This is the third installment in an ongoing series featuring members of the Afghan National Security Forces, and the Marines and sailors serving with 3rd Battalion, 3rd Marine Regiment, during their 2011-2012 deployment to Afghanistan’s Helmand province. Many are infantrymen, others are combat support, but each is the face of a historic transition in the making. They are the unique ingredients in a melting pot of servicemembers devoted to preparing the ANSF to assume lead security responsibility in Garmsir district.
BANADAR, Helmand province, Afghanistan — A jagged line of boot prints ends at the edge of a dusty field tended by Afghan farmers, signaling the Marines have halted their patrol.
Armed with his interpreter and a warm smile, Sgt. Roger Merritt amiably greets the men. They casually discuss farming and local education, alternating between Pashto and Merritt’s smooth southern drawl. His men spread around him, take a knee and provide security as their squad leader converses with the farmers.
On the furthest edge, Lance Cpl. Garrett Reed embeds himself in the dirt and grips his machine gun. He slowly scans the outlying fields, his eyes concealed behind a dark pair of ballistic sunglasses.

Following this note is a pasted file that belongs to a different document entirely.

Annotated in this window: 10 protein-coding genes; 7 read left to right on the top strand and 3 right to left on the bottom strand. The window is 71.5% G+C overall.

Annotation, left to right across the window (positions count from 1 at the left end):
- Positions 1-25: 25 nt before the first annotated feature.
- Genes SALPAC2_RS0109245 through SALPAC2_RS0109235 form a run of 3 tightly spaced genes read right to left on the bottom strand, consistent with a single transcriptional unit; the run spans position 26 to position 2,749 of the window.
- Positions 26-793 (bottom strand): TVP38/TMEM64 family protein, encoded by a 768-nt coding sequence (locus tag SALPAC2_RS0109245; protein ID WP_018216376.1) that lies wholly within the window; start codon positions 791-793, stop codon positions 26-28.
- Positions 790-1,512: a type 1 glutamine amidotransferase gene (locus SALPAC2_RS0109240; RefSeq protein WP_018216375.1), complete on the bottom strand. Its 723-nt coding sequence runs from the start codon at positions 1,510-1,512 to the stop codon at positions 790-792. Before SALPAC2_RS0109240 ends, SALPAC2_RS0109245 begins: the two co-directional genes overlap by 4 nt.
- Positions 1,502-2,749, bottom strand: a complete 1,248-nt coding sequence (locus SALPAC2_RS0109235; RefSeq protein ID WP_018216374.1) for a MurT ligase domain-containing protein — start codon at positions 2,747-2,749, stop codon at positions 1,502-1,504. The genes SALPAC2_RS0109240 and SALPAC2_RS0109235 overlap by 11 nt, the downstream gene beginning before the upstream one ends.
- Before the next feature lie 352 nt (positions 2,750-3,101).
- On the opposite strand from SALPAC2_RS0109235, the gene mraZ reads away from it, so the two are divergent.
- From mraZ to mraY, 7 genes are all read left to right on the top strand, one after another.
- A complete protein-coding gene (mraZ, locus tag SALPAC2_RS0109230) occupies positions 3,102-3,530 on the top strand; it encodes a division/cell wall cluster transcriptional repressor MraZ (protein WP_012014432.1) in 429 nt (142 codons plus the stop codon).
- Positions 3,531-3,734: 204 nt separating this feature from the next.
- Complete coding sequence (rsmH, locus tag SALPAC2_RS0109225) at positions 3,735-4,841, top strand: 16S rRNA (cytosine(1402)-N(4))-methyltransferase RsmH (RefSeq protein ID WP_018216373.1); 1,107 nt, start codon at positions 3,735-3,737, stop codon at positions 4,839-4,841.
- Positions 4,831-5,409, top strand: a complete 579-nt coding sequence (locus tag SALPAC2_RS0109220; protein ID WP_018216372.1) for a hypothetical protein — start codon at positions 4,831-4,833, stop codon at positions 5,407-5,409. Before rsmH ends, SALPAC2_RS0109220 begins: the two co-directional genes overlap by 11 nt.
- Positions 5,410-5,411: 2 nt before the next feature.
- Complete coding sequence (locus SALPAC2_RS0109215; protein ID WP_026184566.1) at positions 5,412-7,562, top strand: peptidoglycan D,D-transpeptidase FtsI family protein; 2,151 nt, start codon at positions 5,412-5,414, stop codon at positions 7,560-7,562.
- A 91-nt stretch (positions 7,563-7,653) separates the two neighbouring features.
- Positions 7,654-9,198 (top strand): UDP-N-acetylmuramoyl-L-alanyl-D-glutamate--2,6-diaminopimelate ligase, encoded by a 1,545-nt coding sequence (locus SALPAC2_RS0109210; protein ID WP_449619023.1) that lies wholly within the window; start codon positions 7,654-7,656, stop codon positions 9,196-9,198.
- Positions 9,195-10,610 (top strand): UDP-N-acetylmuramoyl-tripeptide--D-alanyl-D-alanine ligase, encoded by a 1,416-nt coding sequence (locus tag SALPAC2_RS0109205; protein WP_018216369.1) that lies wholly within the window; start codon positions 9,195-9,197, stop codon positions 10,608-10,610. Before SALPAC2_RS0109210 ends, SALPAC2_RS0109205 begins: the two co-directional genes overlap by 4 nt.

The two Marines are far apart in rank, billet and experience, but on their first — and likely last — combat deployment to Afghanistan’s Helmand province, they’re part of a historic transition in Garmsir district.
During their seven months spent here, Merritt and Reed, mortarmen with the 81 mm mortar platoon, Weapons Company, 3rd Battalion, 3rd Marine Regiment, are working to quell insurgent activity and mentor members of the Afghan National Army. These men are among the growing Afghan forces that will soon take the lead in securing Garmsir on their own.
The stern, battle-hardened Merritt exercises leadership over a squad of 12 Marines. He’s labored through three combat deployments to Iraq, maturing through heavy combat and furthering his skills mentoring the Iraqi Army.
Between his deployments, the 26-year-old from Horn Lake, Miss., devoted three years to training new Marines as mortarmen at the School of Infantry—East aboard Camp Geiger, N.C. He’s grown as a leader over nine years of training and combat, and now uses his experience to teach his men.